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Boeing Co.’s lousy year got even worse in July, as lost orders for the grounded 737 Max topped 400 and the coronavirus pandemic stymied shipments of the 787 Dreamliner.
Customers scrapped another 43 Max purchases in July, including 35 that had been previously disclosed, according to figures posted on Boeing’s website Aug. 11. That brought the number of sales that have been canceled or swapped for other Boeing models to 416 in 2020. The planemaker delivered just four jetliners last month and booked zero new orders.
The lean July underscores the one-two punch Boeing is contending with as the virus guts demand for new planes while the flying ban on the Max nears the 17-month mark. Boeing has said its best-selling model is likely to win U.S. approval to resume flying by year’s end, while cautioning that the Federal Aviation Administration will ultimately determine the timing.
Boeing’s gross orders through July totaled just 59 commercial planes. Net sales have dropped by 366 so far this year — or 836 after including an accounting adjustment for customers in poor financial health and those intent on revising contracts. The company’s total stockpile of orders stood at 4,496 at the end of July, down 1.2% from a month earlier.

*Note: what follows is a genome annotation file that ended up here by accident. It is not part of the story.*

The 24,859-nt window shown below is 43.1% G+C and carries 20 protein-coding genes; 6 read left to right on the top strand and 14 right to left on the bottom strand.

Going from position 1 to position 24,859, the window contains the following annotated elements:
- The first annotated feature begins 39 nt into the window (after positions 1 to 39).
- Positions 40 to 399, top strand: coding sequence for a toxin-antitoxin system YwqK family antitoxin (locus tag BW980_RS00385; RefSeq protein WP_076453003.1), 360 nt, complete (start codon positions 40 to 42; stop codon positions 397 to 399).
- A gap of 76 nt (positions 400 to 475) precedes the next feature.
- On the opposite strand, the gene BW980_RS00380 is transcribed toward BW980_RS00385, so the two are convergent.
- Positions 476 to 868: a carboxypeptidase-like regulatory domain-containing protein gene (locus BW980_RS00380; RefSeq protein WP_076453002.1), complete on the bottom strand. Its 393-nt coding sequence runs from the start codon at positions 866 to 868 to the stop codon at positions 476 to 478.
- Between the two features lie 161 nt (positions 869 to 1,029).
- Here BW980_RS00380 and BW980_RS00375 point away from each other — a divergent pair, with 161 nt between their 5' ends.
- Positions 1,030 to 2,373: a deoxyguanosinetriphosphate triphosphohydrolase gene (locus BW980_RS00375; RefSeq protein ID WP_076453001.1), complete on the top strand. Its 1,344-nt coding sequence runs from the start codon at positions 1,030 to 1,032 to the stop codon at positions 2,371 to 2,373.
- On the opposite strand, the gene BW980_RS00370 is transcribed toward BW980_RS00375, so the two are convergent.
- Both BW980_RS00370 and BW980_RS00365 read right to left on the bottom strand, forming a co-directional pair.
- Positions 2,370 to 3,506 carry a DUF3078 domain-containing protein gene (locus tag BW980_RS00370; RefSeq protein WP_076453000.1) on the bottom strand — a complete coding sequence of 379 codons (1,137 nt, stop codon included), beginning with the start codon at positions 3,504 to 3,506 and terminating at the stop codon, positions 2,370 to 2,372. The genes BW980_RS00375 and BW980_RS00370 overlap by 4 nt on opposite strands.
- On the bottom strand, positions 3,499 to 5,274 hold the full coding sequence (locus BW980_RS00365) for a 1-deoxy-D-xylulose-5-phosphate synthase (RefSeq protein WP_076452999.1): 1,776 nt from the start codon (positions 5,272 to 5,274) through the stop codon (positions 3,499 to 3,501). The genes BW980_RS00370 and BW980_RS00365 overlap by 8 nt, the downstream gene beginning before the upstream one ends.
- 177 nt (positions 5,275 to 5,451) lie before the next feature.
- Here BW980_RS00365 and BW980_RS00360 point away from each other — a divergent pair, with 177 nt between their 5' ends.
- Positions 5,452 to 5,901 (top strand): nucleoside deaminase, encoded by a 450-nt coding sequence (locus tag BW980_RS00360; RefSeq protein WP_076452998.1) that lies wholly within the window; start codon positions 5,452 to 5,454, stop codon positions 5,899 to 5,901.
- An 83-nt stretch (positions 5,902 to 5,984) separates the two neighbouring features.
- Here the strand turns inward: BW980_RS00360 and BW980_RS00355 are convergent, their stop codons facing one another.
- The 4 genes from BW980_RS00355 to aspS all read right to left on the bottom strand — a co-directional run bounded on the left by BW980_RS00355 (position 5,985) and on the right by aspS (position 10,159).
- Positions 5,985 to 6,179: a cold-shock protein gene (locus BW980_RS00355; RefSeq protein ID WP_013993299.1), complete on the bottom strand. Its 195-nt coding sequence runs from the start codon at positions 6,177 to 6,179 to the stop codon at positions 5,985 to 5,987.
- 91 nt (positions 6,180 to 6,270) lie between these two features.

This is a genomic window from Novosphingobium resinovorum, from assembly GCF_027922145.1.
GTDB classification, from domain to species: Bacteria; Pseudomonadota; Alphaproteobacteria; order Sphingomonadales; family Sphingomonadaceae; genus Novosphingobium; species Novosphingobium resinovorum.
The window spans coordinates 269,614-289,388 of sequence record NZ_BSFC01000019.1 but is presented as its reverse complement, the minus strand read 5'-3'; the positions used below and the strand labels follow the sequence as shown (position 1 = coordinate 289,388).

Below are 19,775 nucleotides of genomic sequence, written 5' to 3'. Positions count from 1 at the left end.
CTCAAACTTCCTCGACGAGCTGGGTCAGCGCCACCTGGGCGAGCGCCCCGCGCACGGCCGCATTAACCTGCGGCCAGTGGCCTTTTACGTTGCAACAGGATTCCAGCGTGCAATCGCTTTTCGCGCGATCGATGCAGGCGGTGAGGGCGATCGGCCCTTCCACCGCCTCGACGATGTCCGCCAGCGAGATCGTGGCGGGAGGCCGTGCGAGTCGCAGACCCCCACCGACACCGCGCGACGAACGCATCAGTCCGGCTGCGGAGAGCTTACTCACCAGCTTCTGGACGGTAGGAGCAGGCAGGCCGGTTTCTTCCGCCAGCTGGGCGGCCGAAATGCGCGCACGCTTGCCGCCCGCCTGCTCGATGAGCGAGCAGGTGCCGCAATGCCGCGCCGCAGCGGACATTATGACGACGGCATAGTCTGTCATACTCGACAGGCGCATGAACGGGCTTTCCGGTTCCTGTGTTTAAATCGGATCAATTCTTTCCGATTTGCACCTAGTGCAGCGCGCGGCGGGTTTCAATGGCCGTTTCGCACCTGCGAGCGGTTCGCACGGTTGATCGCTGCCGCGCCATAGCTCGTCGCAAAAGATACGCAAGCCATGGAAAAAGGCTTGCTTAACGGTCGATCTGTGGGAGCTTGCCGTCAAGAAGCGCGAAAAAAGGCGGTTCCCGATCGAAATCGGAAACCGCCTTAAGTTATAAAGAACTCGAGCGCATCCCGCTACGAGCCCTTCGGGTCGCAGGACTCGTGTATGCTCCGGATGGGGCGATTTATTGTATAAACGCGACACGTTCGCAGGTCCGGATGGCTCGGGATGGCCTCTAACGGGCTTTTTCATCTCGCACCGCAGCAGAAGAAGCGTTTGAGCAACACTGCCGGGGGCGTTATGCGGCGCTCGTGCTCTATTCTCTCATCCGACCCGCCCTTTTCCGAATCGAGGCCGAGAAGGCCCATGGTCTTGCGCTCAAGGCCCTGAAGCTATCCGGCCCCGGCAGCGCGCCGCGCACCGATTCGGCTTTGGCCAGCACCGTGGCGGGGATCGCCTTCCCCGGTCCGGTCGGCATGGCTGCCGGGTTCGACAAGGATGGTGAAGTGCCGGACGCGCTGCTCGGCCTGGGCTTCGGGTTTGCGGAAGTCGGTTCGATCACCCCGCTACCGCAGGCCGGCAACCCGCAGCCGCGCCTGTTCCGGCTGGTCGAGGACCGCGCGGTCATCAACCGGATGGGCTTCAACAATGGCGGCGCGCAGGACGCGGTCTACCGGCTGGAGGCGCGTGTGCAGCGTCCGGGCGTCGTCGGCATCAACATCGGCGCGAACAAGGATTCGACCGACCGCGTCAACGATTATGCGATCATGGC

Boeing stock has tumbled 45% this year through Aug. 10, the biggest drop on the Dow Jones Industrial Average.
Last month, Canada Jetlines dropped orders for five Max aircraft, Avolon Holdings Ltd. scrubbed two and an unidentified customer scrapped a deal for a plane that was to be used as a business jet.
Those cancellations came on top of 35 that already had been disclosed. Kuwaiti lessor Alafco Aviation Lease and Finance Co. cut its order book by 20 and AerCap Holdings NV canceled 15 Max orders. Aircraft lessors have been working with Boeing to pare speculative orders as the planemaker revises its delivery schedules, fueling part of the uptick in recent Max cancellations.
Deliveries in July totaled just four commercial jets: two freighters and two 787 Dreamliners. That was the worst month for the Dreamliner since mid-2013 except for May of this year, when Boeing delivered none, according to figures compiled by Bloomberg Intelligence. Boeing’s marquee wide-body aircraft has become a critical source of cash during the Max’s grounding.
Travel restrictions imposed to fight the pandemic have impeded the ability of some buyers to take delivery of new jets. But the weakness of demand is probably the bigger drag on Dreamliner shipments as airlines grapple with a cash crunch amid a plunge in travel, said Bloomberg Intelligence analyst George Ferguson.
Without gains in August and September, deliveries will continue to fall far short of Boeing’s monthly production rate of 10 Dreamliners, he said. That raises the risk that Boeing will have to halt 787 output to preserve cash.
“Unless we get a much better international market soon, Boeing may need to stop 787 builds to allow deliveries to catch up,” Ferguson said in an email.
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